When using DSS2 to load direct BD footage, you could have decode issues which will affect quality (if it happens, you'll see some "blocks" out of place), and frame accuracy and audio sync isn't always ensured (which means you might have audio desync and frames out of order... in a 5-4-3-2-1 countdown you could get 5-2-3-4-1).
Notice the could and might. These won't always happen, so you might be safe. But here's some more thorough explanations in case you're interested.
For starters, the uncertainty it all brings isn't nice, since video decoding with H.264 is deterministic by standard: a frame will always look the same, no matter the decoder or seek order ─ any difference will be either due to a decode bug or other filtering/processing after the decode. So for AVS needs, you'll just want the pure decoded frame with no extra filtering.
DSS2 however relies on your direct show setup, which means any further processing your Direct Show filter which has the priority in the chain for the given file would do during playback will be done to the file.
Another thing to keep in mind is that if you upgrade/change filters in your DS setup (which you should actually be doing every few months, when updates and improvements are available), you might have a different result with the same exact avs, depending on the upgrades/changes done.
But most importantly, Direct Show is meant purely for playback, and frame accuracy when seeking isn't required, since the decode is linear after you seek to a given frame. During playback you'll click on a certain point of the timeline (like 3 minutes 30 seconds), and just play from there, not caring about hitting a precise frame, so Direct Show is optimized without thinking about delivering an exact frame when one is requested out of order (this is played further in most players, where by default you can't even seek to specific frames, but just to keyframes, in order to have faster seeking).
Avisynth doesn't quite work that way, so if you have further filtering (especially if temporal), you are in for surprises (out of order frames and/or decode bugs).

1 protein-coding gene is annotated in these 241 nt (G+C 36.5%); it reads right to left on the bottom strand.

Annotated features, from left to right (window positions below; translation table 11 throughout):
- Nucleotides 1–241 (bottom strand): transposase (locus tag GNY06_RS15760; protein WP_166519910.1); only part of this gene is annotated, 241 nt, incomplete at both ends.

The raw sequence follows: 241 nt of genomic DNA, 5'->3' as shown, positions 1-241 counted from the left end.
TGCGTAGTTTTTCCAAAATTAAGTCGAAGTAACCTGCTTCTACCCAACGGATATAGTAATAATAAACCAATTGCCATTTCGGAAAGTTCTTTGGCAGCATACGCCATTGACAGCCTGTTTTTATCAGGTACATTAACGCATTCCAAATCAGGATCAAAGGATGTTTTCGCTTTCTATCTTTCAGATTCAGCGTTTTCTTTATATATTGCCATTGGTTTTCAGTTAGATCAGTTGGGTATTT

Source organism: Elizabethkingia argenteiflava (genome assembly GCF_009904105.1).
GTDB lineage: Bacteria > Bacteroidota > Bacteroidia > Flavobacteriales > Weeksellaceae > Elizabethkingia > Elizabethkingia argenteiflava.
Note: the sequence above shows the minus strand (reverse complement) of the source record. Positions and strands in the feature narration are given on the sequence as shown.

But even without further filtering there are chances you'll still get out of order frames depending on how you handle the avs after that, which is why even with just dss2 on its own things are risky.
If still intend to use DSS2 after these warnings, then here's all the advice I can give you.
The avs you use DSS2 within should not have any other thing done, not even a resize or trim: nothing else. Only the DSS2 line loading the footage (potentially the loadplugin line before that, but you should just keep DSS2 in autoload).
In virtualdub, just do a straight up uncompressed or intra-only lossless/lossy compression. Uncompressed is the safest, intra-only could be risky, especially with lossy filters, but should still be ok if you force the codec to use a single thread/core in the encode. The key here is to make sure that the whole thing gets requested and encoded linearly from frame 0 to the end, so any multithreading optimization will play against you, as will any encoding technique which relies on temporal information (as would be for any B or P frame).
This way you should most likely have a source decoded correctly which you can reliably filter and edit on. Feel free to import that file in another avs and do further filtering, or just import it in your NLE for editing needs. But don't ever trim or resize or anything directly in the avs, and avoid using the avs without first saving a lossless, because otherwise you are likely to incur in the issues I mentioned in the beginning of the post.